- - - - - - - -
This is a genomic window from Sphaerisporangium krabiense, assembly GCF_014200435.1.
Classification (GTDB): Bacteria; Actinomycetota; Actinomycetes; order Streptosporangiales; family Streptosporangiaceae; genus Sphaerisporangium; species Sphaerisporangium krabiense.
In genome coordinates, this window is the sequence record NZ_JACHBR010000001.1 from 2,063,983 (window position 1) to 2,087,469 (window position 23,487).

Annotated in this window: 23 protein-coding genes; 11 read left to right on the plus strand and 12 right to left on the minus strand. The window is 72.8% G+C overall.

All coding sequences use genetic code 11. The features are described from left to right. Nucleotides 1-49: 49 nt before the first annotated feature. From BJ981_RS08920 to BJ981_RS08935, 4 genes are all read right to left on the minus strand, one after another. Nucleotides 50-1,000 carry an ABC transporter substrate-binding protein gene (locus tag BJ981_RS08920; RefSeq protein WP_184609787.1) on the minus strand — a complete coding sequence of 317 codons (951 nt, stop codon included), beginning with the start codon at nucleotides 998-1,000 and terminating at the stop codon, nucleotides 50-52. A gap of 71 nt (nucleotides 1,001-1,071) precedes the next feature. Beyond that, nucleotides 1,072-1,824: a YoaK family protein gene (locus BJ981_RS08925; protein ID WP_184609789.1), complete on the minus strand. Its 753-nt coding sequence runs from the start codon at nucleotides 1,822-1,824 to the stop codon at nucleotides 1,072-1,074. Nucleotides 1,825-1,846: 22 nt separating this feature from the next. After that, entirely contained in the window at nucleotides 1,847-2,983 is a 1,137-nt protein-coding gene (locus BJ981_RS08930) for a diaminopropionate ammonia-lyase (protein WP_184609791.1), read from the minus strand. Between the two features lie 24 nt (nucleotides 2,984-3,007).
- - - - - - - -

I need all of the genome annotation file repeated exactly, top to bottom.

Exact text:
This is a genomic window from Sphaerisporangium krabiense, assembly GCF_014200435.1.
Classification (GTDB): Bacteria; Actinomycetota; Actinomycetes; order Streptosporangiales; family Streptosporangiaceae; genus Sphaerisporangium; species Sphaerisporangium krabiense.
In genome coordinates, this window is the sequence record NZ_JACHBR010000001.1 from 2,063,983 (window position 1) to 2,087,469 (window position 23,487).

Annotated in this window: 23 protein-coding genes; 11 read left to right on the plus strand and 12 right to left on the minus strand. The window is 72.8% G+C overall.

All coding sequences use genetic code 11. The features are described from left to right. Nucleotides 1-49: 49 nt before the first annotated feature. From BJ981_RS08920 to BJ981_RS08935, 4 genes are all read right to left on the minus strand, one after another. Nucleotides 50-1,000 carry an ABC transporter substrate-binding protein gene (locus tag BJ981_RS08920; RefSeq protein WP_184609787.1) on the minus strand — a complete coding sequence of 317 codons (951 nt, stop codon included), beginning with the start codon at nucleotides 998-1,000 and terminating at the stop codon, nucleotides 50-52. A gap of 71 nt (nucleotides 1,001-1,071) precedes the next feature. Beyond that, nucleotides 1,072-1,824: a YoaK family protein gene (locus BJ981_RS08925; protein ID WP_184609789.1), complete on the minus strand. Its 753-nt coding sequence runs from the start codon at nucleotides 1,822-1,824 to the stop codon at nucleotides 1,072-1,074. Nucleotides 1,825-1,846: 22 nt separating this feature from the next. After that, entirely contained in the window at nucleotides 1,847-2,983 is a 1,137-nt protein-coding gene (locus BJ981_RS08930) for a diaminopropionate ammonia-lyase (protein WP_184609791.1), read from the minus strand. Between the two features lie 24 nt (nucleotides 2,984-3,007).